The northern alligator lizard may have been named for its likeness to an alligator, but its habitat and smaller size belie the comparison. It is Canada's largest lizard, and can attain a total length of 25 cm (9.8 in.).
Most characteristic to all species of this family is its prominent longitudinal fold of skin on each side of the body. These allow for the expansion of the sides when the animal is feeding, breathing, or pregnant.
Its back is brown with irregular dark spots, and the sides are greyish.
Its tail will readily break off if grabbed, giving the animal a chance to escape. A replacement section will grow, and it is usually darker than the original.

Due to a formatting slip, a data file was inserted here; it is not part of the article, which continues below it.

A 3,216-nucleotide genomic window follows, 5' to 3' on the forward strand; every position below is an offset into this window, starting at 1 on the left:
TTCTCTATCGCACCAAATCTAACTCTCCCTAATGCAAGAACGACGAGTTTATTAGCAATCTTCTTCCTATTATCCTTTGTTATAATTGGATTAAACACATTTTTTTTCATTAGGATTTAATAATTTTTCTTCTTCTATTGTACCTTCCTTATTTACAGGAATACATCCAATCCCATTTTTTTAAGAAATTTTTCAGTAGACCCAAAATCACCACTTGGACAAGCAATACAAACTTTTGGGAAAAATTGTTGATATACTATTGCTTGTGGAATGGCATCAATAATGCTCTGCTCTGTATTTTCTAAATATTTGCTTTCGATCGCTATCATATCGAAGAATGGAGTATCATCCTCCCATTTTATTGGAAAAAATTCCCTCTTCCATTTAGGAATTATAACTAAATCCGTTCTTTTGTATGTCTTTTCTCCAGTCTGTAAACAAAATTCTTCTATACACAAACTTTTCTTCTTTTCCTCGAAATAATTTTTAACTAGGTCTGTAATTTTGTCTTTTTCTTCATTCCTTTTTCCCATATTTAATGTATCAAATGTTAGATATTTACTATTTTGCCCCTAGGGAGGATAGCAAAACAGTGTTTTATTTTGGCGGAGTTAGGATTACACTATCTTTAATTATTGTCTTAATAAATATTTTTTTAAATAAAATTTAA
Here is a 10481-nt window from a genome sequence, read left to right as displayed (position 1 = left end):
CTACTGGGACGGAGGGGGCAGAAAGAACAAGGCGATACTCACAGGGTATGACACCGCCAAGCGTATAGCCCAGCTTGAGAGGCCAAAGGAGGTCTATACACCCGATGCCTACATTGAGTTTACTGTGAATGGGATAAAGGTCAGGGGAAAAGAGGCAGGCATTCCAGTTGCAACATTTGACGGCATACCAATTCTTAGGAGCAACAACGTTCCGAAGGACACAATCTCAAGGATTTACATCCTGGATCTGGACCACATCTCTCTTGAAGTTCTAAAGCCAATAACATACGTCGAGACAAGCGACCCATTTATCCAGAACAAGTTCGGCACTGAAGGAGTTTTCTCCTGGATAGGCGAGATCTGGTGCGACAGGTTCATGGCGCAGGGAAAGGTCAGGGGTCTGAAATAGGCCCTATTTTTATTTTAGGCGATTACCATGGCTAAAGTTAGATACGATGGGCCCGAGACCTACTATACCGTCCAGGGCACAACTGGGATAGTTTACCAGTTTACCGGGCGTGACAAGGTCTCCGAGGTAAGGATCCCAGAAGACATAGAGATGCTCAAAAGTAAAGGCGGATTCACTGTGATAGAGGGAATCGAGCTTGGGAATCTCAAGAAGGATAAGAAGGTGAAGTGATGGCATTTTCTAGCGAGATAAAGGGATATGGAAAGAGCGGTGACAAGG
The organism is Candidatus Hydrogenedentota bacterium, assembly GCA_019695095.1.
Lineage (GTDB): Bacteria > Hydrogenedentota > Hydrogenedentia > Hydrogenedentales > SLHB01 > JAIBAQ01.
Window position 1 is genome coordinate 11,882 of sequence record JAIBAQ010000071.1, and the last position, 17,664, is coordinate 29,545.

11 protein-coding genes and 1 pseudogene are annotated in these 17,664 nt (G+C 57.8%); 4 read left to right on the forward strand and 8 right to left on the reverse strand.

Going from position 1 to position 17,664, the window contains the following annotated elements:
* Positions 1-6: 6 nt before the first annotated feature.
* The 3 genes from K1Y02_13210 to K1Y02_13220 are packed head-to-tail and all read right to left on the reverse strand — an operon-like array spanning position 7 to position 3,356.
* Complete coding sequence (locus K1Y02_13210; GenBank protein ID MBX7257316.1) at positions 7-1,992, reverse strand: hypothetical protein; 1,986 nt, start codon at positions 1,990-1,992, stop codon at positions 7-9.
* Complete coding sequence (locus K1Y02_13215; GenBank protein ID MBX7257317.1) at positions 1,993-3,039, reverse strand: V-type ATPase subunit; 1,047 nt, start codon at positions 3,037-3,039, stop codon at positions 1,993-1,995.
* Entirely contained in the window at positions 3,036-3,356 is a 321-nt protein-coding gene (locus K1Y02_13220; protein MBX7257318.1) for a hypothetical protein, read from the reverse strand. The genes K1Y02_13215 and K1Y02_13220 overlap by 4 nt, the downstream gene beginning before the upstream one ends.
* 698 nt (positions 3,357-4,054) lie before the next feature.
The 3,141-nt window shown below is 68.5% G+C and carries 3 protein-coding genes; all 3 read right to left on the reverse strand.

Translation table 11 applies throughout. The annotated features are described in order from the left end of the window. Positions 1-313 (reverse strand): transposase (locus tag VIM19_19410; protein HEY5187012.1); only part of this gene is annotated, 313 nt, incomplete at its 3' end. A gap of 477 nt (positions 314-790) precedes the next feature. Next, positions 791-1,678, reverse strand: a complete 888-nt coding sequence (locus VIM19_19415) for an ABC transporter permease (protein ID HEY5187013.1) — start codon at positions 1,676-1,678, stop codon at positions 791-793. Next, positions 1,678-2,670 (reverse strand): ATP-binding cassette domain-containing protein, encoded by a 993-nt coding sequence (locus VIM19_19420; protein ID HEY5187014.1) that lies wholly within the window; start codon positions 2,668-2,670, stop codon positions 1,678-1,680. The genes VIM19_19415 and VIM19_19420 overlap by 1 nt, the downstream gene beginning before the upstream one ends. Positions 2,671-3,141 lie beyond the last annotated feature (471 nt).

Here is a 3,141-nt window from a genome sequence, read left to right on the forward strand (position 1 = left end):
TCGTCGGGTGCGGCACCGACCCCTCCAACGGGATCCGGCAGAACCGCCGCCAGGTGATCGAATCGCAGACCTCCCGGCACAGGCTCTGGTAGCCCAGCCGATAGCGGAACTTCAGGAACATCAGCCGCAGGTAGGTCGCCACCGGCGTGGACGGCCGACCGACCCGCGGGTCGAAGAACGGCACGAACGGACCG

This lizard is wary in the open and is usually found under cover of bark, logs, or stones. Insects and spiders are its main prey. It is live-bearing, producing litters of up to 15 young.
In Canada, it occurs in southern mainland British Columbia and Vancouver Island. In the U.S.A., it can be found in Washington, Oregon, Idaho and Montana. Its habitat is dry, often rocky, wooded or partly wooded areas, and sometimes grasslands.